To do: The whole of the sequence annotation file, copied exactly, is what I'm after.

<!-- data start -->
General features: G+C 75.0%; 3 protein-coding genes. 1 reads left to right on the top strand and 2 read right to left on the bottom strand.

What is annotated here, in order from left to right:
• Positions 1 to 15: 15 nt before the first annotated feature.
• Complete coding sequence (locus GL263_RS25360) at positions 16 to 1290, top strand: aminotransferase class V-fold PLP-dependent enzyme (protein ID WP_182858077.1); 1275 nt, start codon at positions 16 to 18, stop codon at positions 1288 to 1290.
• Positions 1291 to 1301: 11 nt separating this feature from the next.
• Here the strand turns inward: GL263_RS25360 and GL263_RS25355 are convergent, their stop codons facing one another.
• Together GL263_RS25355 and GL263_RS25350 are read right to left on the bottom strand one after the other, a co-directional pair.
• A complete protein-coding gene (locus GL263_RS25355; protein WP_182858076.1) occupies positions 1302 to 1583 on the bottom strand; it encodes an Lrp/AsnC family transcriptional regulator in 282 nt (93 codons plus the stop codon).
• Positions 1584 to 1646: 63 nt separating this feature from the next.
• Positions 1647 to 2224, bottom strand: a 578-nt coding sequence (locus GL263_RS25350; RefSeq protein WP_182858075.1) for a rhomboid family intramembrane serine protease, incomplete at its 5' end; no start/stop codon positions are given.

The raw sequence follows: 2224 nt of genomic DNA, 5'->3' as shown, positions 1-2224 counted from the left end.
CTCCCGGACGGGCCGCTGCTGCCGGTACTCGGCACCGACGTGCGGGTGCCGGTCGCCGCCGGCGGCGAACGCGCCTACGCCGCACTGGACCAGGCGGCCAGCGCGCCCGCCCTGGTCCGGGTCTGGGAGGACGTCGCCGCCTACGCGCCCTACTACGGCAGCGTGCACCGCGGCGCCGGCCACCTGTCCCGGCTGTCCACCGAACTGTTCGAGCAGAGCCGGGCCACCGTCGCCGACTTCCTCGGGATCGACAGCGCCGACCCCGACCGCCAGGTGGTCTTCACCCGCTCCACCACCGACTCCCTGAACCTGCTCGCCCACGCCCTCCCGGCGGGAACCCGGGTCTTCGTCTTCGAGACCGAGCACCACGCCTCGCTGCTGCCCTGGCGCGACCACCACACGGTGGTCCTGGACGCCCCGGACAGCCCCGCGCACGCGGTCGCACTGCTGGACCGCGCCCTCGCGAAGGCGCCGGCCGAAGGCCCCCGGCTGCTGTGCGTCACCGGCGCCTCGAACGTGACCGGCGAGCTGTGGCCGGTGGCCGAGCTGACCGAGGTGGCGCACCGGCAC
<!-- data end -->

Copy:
General features: G+C 75.0%; 3 protein-coding genes. 1 reads left to right on the top strand and 2 read right to left on the bottom strand.

What is annotated here, in order from left to right:
• Positions 1 to 15: 15 nt before the first annotated feature.
• Complete coding sequence (locus GL263_RS25360) at positions 16 to 1290, top strand: aminotransferase class V-fold PLP-dependent enzyme (protein ID WP_182858077.1); 1275 nt, start codon at positions 16 to 18, stop codon at positions 1288 to 1290.
• Positions 1291 to 1301: 11 nt separating this feature from the next.
• Here the strand turns inward: GL263_RS25360 and GL263_RS25355 are convergent, their stop codons facing one another.
• Together GL263_RS25355 and GL263_RS25350 are read right to left on the bottom strand one after the other, a co-directional pair.
• A complete protein-coding gene (locus GL263_RS25355; protein WP_182858076.1) occupies positions 1302 to 1583 on the bottom strand; it encodes an Lrp/AsnC family transcriptional regulator in 282 nt (93 codons plus the stop codon).
• Positions 1584 to 1646: 63 nt separating this feature from the next.
• Positions 1647 to 2224, bottom strand: a 578-nt coding sequence (locus GL263_RS25350; RefSeq protein WP_182858075.1) for a rhomboid family intramembrane serine protease, incomplete at its 5' end; no start/stop codon positions are given.

The raw sequence follows: 2224 nt of genomic DNA, 5'->3' as shown, positions 1-2224 counted from the left end.
CTCCCGGACGGGCCGCTGCTGCCGGTACTCGGCACCGACGTGCGGGTGCCGGTCGCCGCCGGCGGCGAACGCGCCTACGCCGCACTGGACCAGGCGGCCAGCGCGCCCGCCCTGGTCCGGGTCTGGGAGGACGTCGCCGCCTACGCGCCCTACTACGGCAGCGTGCACCGCGGCGCCGGCCACCTGTCCCGGCTGTCCACCGAACTGTTCGAGCAGAGCCGGGCCACCGTCGCCGACTTCCTCGGGATCGACAGCGCCGACCCCGACCGCCAGGTGGTCTTCACCCGCTCCACCACCGACTCCCTGAACCTGCTCGCCCACGCCCTCCCGGCGGGAACCCGGGTCTTCGTCTTCGAGACCGAGCACCACGCCTCGCTGCTGCCCTGGCGCGACCACCACACGGTGGTCCTGGACGCCCCGGACAGCCCCGCGCACGCGGTCGCACTGCTGGACCGCGCCCTCGCGAAGGCGCCGGCCGAAGGCCCCCGGCTGCTGTGCGTCACCGGCGCCTCGAACGTGACCGGCGAGCTGTGGCCGGTGGCCGAGCTGACCGAGGTGGCGCACCGGCAC